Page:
Madhavan Nair, J.
1. This is an appeal against an order of the learned District Judge of South Arcot refusing to adjudicate the appellant an insolvent. The appellant presented an application on the 9th February, 1924, for getting himself adjudicated an insolvent. That was dismissed by the Official Receiver for default. A second application filed by him was also dismissed as he and his pleader were absent. The present application was the third one. The petition disclosed no assets and the learned District Judge held 'that this is a case in which adjudication ought not to be made as the petition discloses no assets nor any reasonable prospect of future assets. To pass an adjudication order on a petition like this would be useless and oppressive (see 1 Q.B. 50). The Insolvency Act would appear to proceed on the assumption that there would be at least some assets.' On these grounds he dismissed the application.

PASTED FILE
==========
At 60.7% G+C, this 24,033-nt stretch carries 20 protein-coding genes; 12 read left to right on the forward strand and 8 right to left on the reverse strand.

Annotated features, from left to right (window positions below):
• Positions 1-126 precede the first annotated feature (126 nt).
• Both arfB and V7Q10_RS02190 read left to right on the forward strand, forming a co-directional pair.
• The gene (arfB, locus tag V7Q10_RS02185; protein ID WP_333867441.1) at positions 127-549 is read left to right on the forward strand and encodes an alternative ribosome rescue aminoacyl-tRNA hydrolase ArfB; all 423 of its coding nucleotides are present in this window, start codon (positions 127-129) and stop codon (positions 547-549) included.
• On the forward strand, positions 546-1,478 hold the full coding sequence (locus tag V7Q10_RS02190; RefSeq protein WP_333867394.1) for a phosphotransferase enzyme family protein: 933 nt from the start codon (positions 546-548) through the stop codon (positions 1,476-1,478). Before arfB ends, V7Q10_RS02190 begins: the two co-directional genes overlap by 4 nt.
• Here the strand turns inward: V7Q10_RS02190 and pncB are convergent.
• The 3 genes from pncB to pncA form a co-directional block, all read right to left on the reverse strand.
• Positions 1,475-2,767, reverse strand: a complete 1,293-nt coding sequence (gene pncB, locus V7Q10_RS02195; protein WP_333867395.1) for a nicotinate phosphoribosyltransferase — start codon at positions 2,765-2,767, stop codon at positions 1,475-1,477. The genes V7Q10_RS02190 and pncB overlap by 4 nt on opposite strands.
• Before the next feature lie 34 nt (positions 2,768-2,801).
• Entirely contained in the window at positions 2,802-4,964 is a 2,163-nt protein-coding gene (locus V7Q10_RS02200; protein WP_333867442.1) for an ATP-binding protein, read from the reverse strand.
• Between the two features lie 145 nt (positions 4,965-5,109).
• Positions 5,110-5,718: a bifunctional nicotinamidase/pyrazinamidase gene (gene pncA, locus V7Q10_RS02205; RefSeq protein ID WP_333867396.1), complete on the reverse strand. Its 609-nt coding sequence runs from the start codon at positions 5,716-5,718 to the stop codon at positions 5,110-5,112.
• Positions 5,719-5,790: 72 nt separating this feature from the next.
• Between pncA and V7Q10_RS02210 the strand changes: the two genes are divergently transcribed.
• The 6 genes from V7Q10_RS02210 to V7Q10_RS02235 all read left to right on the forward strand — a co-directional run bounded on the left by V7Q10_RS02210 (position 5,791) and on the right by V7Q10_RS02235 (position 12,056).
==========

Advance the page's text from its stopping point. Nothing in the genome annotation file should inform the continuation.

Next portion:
2. It appears to us that the possession of assets does not seem to be a condition necessary for a debtor to prove before he is adjudicated insolvent. The conditions which should be complied with by a debtor presenting an application for adjudication are mentioned in Section 10 of the Act. According to this section he must prove that he is unable to pay his debts and that his debts amount to Rs. 500 or that he is under arrest or imprisonment in execution of the decree of any Court for the payment of money or that an order of attachment in execution of such a decree has been made and is subsisting 'against such property.' No reference is made to the possession of assets as one of the conditions for presenting a petition. Section 24 of the Act prescribes the procedure to be followed by the Judge at the time of the hearing of the petition. It is stated there that the Court shall require proof that the creditor or the debtor, as the case may be, is entitled to present the petition, i.e., we must take it that in this case the petitioner must prove that the conditions mentioned in Section 10 existed. Section 25 relates to the dismissal of the petition and Clause (2) of that section says that in the case of a petition presented by a debtor, the Court shall dismiss the petition if it is not satisfied of his right to present the petition. Section 27 says that if the Court does not dismiss the petition, it shall make an order of adjudication. These sections show that the debtor has a statutory right of getting himself adjudicated an insolvent if he satisfies the provisions of Section 10 and that the Court can refuse adjudication only if it is not satisfied of his right to present the petition. In support of his opinion the learned Judge refers to 1 Queen's Bench, page 50. We are not able to trace this case. If he meant to rely on Ex parte Painter. In re Peinter (1895) 1 Q.B. 85 in support of his argument that there should be some assets disclosed in the petition before proceeding with it, then that decision does not support him. The view that we have taken receives support from the Privy Council decision in Chhatrapat Singh Dugur v. Kharag Singh Lachmiram , though in that case the petition was dismissed on the ground that it was an abuse of the process of the Court. The observations of their Lordships in that case show that the debtor has a statutory right to get himself adjudicated an insolvent if he complies wi,th the provisions of Section 10; we therefore set aside the order of the Lower Court and direct the learned Judge to take the petition on his file and dispose of it according to law in the light of our observations. In the circumstances of the present case we make no order as to costs.